Beautiful, elegant horses competing in The International Omaha horse jumping competition will thrill audiences at the CenturyLink Center Omaha downtown on April 12 and 13.

“It’s not only a beautiful sport but a highly athletic sport,” says Susan Runnels, executive director for The International. The show is administered by the not-for-profit Omaha Equestrian Foundation. “It takes eight years for the rider to develop a relationship with the horse.”

As for the competition itself, “Riders have to jump 13 jumps in 80 seconds,” she adds. “They use English saddles and don’t have horns to hold onto. Sometimes, they are thrown off.”

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What is equitation? A quadrille? What does dressage mean? Before heading for the competition, visit InternationalOmaha.com. A glossary of terms unique to the horse world is listed under Show Jumping 101. Also on the website is a map of the course’s design. No two courses are ever the same. Jumps are numbered and have flags to indicate directions: A red flag is right, a white flag is left.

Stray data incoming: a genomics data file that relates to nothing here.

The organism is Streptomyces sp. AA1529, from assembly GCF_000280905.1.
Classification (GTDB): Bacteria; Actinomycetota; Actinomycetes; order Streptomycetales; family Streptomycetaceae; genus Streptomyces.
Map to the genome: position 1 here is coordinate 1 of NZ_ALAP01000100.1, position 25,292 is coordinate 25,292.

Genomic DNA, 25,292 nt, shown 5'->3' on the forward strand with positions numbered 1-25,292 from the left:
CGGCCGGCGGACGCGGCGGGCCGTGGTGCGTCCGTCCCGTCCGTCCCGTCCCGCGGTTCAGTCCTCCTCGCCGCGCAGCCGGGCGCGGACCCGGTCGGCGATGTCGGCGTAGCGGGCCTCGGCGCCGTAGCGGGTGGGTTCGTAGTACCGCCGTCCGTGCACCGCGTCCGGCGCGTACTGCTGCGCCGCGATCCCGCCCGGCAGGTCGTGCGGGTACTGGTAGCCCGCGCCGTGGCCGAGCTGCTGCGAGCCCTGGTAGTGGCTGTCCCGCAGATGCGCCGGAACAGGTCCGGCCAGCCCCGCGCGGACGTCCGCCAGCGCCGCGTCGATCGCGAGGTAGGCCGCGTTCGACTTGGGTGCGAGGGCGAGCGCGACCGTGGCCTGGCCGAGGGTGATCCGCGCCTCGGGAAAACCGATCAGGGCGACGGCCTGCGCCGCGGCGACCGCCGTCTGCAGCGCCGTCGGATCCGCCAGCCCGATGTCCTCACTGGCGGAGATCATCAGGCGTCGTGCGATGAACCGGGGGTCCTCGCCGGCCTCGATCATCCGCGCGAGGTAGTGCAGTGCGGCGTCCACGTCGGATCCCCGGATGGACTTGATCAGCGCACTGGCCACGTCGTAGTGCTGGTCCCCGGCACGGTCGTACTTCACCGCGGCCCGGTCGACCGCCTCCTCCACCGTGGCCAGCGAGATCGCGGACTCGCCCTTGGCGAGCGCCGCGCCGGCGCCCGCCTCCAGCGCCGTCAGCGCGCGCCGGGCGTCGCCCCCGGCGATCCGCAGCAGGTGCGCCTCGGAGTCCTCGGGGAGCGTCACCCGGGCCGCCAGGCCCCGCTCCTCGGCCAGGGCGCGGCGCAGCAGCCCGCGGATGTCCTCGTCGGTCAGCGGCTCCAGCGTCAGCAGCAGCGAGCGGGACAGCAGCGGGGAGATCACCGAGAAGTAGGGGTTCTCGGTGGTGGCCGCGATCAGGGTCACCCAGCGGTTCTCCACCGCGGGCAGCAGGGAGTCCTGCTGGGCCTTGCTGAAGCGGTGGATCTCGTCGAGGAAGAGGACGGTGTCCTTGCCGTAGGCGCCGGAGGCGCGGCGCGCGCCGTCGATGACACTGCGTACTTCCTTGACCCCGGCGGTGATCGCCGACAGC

There are different types of jumps. For example, the Oxer has two verticals that are close together, making the jump wider. A Combination denotes two or three jumps in a row, with no more than two strides between each.

But there is more to The International than watching horses jump. It’s a family and fun event. During the daytime Equine Expo when admission is free, visitors can experience what it’s like to be around the 1,200-pound animals. They can also learn about eight different breeds of horses.